$20m for GPT properties to revitalise city mall

The state government has signed the deal to buy two-thirds of the GPT Group’s property holdings around the Hunter Street mall for $20million, paving the way for a major revitalisation project in the city’s traditional heart.

The company and government land and property developer Landcom completed the contract yesterday, under which they would also work together to develop four city blocks into a mix of residential, commercial and specialty retail.

A ceremonial signing may take place today.

Under the deal, Landcom would take a 66.6per cent stake in the landholdings for $20million, with GPT to retain the other third.

GPT would support Landcom with its expertise in development and ability to attract third party investment, but would not directly contribute any capital to redevelopment of the site.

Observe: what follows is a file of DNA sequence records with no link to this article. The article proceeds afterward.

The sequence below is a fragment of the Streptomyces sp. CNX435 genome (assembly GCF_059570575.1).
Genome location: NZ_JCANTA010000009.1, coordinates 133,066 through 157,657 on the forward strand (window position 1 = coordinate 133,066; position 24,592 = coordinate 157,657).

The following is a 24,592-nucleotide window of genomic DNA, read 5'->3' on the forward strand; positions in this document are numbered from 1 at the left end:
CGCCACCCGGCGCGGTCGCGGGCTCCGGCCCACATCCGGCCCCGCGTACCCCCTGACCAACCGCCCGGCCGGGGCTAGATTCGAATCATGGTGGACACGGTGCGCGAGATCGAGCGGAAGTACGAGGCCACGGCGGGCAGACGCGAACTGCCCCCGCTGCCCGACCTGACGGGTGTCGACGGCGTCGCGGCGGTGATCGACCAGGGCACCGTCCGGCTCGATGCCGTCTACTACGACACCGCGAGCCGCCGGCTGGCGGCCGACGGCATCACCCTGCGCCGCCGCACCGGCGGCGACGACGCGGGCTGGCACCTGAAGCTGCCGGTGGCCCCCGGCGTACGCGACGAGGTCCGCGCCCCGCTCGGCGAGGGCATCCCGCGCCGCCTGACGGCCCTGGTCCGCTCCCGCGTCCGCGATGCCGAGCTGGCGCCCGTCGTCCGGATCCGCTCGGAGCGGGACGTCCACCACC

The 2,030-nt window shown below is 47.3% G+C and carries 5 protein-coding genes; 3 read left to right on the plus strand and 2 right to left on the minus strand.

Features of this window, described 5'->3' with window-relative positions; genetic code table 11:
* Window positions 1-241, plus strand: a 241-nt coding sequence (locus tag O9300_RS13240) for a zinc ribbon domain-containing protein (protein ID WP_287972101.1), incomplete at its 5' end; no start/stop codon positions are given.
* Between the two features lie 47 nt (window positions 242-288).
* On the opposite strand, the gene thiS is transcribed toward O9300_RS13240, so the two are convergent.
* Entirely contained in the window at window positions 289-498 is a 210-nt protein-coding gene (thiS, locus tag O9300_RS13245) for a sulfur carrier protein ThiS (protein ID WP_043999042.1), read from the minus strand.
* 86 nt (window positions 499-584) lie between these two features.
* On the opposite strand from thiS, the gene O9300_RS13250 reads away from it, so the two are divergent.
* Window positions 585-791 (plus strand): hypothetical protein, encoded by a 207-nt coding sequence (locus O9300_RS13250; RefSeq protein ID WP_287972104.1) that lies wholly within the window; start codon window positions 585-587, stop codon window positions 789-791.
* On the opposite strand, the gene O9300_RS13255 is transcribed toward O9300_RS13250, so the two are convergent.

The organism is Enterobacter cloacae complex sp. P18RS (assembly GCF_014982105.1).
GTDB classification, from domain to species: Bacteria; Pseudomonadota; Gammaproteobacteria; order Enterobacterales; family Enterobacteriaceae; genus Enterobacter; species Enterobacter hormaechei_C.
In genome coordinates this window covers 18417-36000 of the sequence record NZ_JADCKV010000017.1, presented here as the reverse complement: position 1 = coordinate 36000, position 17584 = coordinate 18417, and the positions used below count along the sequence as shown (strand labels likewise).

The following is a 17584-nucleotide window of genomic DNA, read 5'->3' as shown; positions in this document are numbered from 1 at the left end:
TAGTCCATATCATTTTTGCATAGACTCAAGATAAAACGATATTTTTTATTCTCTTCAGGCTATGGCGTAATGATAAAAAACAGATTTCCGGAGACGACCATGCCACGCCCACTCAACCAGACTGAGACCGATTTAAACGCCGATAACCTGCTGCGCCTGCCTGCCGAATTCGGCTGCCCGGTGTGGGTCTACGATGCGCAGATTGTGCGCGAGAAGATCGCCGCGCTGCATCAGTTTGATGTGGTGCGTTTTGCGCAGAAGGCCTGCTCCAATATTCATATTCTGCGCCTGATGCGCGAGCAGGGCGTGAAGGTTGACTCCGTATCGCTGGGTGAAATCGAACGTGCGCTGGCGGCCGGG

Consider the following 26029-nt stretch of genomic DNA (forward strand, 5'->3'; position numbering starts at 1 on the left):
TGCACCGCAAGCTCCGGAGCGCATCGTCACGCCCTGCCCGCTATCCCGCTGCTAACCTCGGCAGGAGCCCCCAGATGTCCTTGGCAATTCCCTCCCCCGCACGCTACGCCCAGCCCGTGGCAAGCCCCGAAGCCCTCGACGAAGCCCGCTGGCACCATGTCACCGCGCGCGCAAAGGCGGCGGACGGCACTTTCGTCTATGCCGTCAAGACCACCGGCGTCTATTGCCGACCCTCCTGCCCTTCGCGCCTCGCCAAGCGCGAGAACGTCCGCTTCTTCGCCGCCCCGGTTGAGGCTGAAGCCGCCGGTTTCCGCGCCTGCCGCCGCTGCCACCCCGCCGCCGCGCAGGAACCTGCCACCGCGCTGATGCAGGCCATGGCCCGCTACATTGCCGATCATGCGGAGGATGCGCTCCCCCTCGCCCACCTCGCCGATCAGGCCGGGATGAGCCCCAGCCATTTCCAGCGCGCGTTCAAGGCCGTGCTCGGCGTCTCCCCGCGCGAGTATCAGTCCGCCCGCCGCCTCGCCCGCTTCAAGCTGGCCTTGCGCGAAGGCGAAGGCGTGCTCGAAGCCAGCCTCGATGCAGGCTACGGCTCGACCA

The deal comes about three years after GPT walked away from a $600million retail-based redevelopment of the mall, blaming the former Labor government for not committing to removing heavy rail between Newcastle and Wickham.

The company is believed to have paid about $100million for the city properties, but had limited success selling sites after abandoning its project.

In a statement yesterday, GPT Group head of investment Mark Fookes said the ‘‘right urban renewal outcomes’’ would make Newcastle ‘‘one of Australia’s most liveable cities’’.

‘‘Although the optimum urban renewal outcomes for Newcastle still rely on a state government decision on fundamental infrastructure changes within the Newcastle CBD, this partnership means that the footprint for a significant city urban renewal project remains intact,’’ the statement said.

Newcastle MP Tim Owen said he hoped the government’s initiative would convince others to invest or reconsider shelved plans, and that he would continue pushing for the rail line to be addressed as part of a broader plan.

‘‘We said we would get GPT back to the table and we’ve done it,’’ Mr Owen said.

The next element to be considered could be the Newcastle City Council-owned car park on King Street.

It was a key part of GPT’s original plans for the city, but is now for sale by expressions-of-interest.

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